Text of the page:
Tuesday, July 6, 2021

Election Law Changes Have Had Little Impact on Hoosier Turnout

A study of Indiana's last eleven presidential elections show that changes to voting procedures have had little impact on turnout.

The traditional measure of turnout looks at the number of voters divided by the total number of registered voters.  This calculation often suggests wild swings in turnout.  But in reality, the wild swings are not about voters going to the polls, but the current state of the voter registration lists.

Let me explain. Voters die. Voters move.  After a few years, the voter registration lists fill up with such non-voters.  Before the 1993 National Voter Registration Act (the "Motor Voter Law") local officials would purge voters from the lists if they didn't vote in a single election in a four year cycle.  The NVRA made it much more difficult to purge voters for not voting.  As a result, counties have to send out two sets of postcards that, if returned as undeliverable, allows them to purge said voters  The process is expensive, labor-intensive and controversial.  Elected officials who approve the legally required purges inevitably end up getting accused of "voter suppression."  So many just ignore the legal mandate, at least until they receive a court order.  

Because the voter registration lists are filled with people who have died or have moved, using total registered voters as the denominator in a calculation of voter turnout leads to wildly inaccurate results.  

There is another problem with using the total number of registered voters in a turnout calculation.  Doing so does not take into consideration how easy or hard it is to register to vote.  Let's say a jurisdiction imposed such restrictions on registration that only a small percent of highly-committed residents could get registered to vote.  Using the traditional way of calculating turnout, that jurisdiction would likely have very high turnout, but that would be a very misleading picture of what isgoing on.

There is a solution and that is to compare the number of voters to the population that is 18 years or older, since those are the individuals eligible to vote.  In doing that, I have listed below the "real turnout" in Indiana during the last eleven presidential elections:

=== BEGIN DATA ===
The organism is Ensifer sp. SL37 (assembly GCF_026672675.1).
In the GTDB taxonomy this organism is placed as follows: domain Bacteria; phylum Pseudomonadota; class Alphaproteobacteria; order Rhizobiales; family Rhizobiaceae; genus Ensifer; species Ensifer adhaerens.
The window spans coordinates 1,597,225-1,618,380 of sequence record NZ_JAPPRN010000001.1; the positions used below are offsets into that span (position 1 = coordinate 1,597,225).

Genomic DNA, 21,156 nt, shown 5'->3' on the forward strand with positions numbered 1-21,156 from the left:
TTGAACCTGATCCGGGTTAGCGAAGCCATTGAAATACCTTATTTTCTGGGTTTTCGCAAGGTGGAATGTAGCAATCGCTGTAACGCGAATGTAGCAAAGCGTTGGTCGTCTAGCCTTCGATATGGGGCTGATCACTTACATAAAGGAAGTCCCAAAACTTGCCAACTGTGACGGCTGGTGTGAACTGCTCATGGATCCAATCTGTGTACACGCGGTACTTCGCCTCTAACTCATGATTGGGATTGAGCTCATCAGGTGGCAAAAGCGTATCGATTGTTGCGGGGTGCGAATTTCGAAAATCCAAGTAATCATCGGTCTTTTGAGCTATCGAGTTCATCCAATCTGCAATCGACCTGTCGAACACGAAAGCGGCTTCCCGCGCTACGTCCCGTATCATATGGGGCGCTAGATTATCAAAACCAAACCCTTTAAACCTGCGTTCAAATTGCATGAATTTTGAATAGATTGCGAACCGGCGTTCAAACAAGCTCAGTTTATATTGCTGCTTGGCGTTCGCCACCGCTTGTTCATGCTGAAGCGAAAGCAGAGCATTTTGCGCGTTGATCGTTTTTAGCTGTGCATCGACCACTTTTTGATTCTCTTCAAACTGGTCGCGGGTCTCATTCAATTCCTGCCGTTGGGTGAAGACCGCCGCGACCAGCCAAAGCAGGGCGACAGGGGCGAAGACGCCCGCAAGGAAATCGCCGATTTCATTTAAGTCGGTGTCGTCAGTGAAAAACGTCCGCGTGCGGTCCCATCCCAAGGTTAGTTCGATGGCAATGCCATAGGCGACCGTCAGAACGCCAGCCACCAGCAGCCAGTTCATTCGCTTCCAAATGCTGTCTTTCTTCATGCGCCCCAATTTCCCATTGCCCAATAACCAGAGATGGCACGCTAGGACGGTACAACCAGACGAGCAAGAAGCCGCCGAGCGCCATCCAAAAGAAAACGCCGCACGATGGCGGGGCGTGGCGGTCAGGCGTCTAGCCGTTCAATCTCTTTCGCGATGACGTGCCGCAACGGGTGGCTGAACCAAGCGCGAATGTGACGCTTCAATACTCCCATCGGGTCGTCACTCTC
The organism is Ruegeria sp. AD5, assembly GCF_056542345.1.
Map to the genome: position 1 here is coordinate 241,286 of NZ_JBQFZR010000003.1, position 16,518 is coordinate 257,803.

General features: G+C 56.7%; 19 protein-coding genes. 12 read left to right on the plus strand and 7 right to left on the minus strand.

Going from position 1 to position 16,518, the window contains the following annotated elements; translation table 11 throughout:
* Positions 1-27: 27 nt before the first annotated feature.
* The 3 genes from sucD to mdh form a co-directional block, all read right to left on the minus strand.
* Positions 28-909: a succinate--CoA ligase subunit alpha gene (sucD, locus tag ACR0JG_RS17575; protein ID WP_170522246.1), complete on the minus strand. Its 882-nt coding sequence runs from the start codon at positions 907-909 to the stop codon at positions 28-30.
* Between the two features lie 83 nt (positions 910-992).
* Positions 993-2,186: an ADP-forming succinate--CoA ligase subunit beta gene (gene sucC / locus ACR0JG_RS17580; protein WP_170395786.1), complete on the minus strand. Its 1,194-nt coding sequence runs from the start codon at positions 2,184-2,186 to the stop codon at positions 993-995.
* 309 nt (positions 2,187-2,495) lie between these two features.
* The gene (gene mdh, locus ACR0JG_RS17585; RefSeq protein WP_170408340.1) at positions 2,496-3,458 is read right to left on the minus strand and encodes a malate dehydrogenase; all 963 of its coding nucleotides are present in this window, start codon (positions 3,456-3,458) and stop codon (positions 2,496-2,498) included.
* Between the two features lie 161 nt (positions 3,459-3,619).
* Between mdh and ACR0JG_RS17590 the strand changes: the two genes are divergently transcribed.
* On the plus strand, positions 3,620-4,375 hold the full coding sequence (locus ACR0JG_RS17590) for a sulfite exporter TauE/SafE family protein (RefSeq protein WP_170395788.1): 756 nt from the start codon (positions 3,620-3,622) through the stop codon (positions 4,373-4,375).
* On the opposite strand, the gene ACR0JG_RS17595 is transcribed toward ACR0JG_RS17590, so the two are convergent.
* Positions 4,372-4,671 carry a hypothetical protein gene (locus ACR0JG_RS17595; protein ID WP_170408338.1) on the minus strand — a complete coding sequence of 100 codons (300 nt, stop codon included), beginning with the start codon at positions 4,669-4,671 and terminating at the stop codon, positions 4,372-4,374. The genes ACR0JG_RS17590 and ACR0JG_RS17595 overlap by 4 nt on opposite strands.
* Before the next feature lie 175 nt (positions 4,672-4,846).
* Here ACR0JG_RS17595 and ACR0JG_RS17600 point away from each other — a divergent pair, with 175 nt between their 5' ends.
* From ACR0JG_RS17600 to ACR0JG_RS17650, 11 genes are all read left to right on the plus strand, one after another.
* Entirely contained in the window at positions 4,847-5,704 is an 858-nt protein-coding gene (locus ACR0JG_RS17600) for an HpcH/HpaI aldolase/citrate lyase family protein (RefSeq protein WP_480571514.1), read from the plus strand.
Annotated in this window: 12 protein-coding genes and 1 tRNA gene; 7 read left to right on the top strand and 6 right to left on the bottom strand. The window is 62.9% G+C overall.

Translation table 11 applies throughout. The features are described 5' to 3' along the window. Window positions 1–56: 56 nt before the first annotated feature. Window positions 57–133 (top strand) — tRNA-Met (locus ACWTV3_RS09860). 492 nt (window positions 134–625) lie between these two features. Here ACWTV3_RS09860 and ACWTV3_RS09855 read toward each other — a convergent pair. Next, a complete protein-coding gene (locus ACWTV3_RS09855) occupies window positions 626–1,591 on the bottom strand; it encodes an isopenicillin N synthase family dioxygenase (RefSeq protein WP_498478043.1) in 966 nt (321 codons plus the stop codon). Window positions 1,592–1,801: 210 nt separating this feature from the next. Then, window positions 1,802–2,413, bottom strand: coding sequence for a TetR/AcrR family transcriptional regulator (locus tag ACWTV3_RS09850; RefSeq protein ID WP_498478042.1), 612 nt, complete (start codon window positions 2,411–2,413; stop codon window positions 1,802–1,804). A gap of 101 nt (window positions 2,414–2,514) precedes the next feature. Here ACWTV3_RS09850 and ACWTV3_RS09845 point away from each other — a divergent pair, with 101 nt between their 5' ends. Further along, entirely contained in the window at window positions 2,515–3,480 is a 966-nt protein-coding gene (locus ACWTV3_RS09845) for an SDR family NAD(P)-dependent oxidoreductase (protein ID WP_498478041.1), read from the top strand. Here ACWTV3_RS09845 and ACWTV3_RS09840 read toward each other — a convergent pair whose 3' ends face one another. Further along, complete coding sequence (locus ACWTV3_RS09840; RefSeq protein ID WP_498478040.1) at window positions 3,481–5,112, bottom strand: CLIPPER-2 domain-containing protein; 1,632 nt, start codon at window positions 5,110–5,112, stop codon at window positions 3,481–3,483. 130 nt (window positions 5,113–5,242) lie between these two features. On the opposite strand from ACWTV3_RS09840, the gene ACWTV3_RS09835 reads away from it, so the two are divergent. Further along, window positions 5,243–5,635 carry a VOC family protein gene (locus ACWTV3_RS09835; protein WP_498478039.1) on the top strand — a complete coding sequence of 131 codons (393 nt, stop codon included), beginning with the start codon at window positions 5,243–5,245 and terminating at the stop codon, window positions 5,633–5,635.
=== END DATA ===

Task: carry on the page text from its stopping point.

Two significant events happened during this forty year period. In 1992, the Democrats won control of both houses of Congress and the White House.  That paved the way for the 1993 National Voter Registration Act which forced states to expand registration opportunities.  Democrats believed that "obstacles" to registration had discouraged people which the NVRA addressed.  But the next two elections actually produced the lowest real turnout rates during the forty year period studied, 49.6% in 1996 and 48.8% in 2000, the only two sub-50% turnout elections among the last eleven presidential elections.  

In 2005, the Republican-dominated Indiana General Assembly passed a law requiring that voters present a government-issued photo ID in order to vote.  Critics said it was most restrictive voter ID law in the country.  Several stories were published of voters being turned away at the polls for not having an ID.  But Indiana's first presidential election featuring photo ID, in 2008, produced the then highest real turnout with 58.1% of adult voters going to the polls.  In 2020, that record was topped with 58.7% real turnout.  The two highest turnout elections in Indiana during the 40 year period happened after the photo ID requirement was passed.

I picked 1980 as the starting point because that's the first election I voted in.  I later became politically active in Indianapolis GOP politics around 1986.  It was so much harder to get registered and to vote in the 1980s.  There was no mail-in registration, no early voting.  You had to show up to vote on election day between 6 am and 6 pm, and show up in your correct precinct.  Despite Democrats complaining about Republicans erecting "obstacles" to voting, it is easier to register and vote than it has ever been.

OOP's short takes:

  • Politico has an article today on redistricting that suggests the Indiana General Assembly might redraw congressional districts from 7-2 Republican to 8-1, eliminating Democratic domination of Congressman Frank Mrvan's district in northwest Indiana by including more Republican territory.  Since the heavily Democratic city of Gary, the anchor of the district, has lost so much population, I think it is not only possible it is turned into a Republican-leaning district, I think its likely. 

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